How Not to Make a Parking Lot

How Not to Make a Parking Lot

The Editor’s Opinion Page

And just how often do you drill on knots, Captains

We have been looking at fire pictures again, and again our teeth are somewhat on edge. The latest that came across our desk showed a supermarket that took in about a square block. When the photographer clicked the shutter, flame was boiling out of the store windows like an angry surf, and the building was already half-way to becoming a parking lot.

Nine men played four lines on the fire—one booster line and three 1½-inch lines. For all practical purposes, their operations were the equivalent of trying to kill a tiger with a fly swatter—and just as effective.

We doubt if any of these lines penetrated more than 10 feet inside the store before they turned into steam and were carried away with the superheated gases.

What was needed here was a heavy stream that carried enough water to pass through the heated gases and reach the material that was actually burning.

How much better it would have been to merge the water from the four small lines into one large line—let’s say carrying 300 gpm at 60-psi nozzle pressure. Such a line would have had the reach and power to do some real fire killing.

It would have been better still if the nine men in the picture had split up into three teams, each to gather hose and water for three heavy streams.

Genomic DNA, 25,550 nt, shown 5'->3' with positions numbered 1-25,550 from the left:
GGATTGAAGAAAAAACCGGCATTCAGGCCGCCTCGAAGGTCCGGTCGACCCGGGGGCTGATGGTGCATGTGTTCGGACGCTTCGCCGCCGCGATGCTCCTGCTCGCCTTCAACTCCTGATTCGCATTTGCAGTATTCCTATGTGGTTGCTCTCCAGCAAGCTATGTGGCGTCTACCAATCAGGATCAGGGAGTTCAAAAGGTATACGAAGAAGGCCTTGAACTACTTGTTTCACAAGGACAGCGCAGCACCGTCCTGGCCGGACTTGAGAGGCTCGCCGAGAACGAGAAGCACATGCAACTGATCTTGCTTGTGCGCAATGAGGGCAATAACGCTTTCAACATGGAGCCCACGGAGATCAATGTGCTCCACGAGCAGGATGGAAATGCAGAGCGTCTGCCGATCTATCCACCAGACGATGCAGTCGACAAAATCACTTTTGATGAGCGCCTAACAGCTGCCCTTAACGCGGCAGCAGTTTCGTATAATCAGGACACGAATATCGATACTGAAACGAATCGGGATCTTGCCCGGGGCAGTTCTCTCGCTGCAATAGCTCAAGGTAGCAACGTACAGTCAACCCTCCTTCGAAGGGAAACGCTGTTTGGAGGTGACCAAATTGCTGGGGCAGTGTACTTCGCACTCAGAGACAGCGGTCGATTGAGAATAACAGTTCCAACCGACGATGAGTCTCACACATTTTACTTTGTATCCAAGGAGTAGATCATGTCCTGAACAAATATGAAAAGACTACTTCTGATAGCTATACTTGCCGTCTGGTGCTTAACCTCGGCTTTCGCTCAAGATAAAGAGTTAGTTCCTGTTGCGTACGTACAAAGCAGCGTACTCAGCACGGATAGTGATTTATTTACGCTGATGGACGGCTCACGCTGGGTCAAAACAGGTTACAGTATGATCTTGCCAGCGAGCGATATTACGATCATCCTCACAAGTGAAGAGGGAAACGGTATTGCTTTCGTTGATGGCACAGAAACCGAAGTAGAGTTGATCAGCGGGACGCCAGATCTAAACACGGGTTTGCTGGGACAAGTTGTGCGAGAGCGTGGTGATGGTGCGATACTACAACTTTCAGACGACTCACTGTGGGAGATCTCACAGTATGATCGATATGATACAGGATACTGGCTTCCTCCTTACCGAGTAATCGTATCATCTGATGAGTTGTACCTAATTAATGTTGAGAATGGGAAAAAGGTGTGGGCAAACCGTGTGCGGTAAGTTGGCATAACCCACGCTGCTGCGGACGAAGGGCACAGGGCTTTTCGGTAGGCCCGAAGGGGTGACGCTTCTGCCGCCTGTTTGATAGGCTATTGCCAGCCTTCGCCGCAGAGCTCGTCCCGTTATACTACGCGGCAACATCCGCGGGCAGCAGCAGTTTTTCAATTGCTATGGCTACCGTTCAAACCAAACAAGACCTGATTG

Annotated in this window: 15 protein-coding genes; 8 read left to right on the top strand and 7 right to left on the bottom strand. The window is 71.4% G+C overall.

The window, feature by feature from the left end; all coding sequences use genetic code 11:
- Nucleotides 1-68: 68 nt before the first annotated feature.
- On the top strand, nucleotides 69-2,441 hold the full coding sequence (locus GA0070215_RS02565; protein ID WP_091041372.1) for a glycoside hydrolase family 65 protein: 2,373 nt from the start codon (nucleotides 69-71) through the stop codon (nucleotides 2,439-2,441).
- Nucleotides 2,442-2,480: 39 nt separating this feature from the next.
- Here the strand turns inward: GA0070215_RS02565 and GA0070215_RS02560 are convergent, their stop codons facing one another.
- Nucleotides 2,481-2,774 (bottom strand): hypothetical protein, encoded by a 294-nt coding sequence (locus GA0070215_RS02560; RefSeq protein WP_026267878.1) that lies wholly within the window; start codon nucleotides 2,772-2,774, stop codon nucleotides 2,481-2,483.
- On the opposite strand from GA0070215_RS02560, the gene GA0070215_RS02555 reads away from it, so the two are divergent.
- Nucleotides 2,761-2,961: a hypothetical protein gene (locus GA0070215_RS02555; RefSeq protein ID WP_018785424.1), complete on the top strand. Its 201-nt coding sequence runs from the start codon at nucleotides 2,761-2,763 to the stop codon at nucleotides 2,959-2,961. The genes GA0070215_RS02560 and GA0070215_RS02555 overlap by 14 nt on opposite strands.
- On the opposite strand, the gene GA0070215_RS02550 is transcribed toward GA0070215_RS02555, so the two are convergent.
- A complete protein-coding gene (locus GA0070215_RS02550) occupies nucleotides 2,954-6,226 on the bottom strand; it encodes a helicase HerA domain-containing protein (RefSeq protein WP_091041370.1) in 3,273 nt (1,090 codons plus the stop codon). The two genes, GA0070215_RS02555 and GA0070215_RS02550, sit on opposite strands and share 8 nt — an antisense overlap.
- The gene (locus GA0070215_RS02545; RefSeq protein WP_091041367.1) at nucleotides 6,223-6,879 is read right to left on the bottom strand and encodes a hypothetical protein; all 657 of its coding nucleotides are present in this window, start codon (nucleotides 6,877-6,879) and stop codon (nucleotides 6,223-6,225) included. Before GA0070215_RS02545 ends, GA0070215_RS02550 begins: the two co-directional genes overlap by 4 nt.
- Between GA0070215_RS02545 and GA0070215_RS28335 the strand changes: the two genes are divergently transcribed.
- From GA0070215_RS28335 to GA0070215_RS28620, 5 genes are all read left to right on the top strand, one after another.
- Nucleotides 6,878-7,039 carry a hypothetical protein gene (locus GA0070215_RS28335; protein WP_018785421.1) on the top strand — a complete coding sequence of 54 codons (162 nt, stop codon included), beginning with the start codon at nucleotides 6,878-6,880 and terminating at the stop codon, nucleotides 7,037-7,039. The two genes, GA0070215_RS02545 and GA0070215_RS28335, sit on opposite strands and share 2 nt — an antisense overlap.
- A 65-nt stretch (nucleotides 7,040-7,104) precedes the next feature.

We have nothing against small lines, mind you. They are—like the heavy stream—just one of the many tools available for fire fighting. But in recent years, so much stress has been placed on small streams for interior fire fighting that it has become common practice to st retch them for all fires.

At Memphis, Rex Wilson of the NFPA stated that “there is no reason for a pumper to travel down a street laying two lines capable of supplying less than half its capacity ” How much worse it is when the pumper stretches one 1½-inch line—capable of supplying only about one-tenth its capacity at best!

At the supermarket fires, as at lumber yards, warehouses, and other large-area occupancies, it is outright foolishness for any company to stretch a line smaller than 21/2-inches.

Perhaps in the picture that sparked these words, the fire fighters had only small hose. But we doubt it. And if they did, it is about time they acquainted the village fathers with the facts of fire fighting.

Let’s remember that big battles require big guns. And that snipers never won a big battle!

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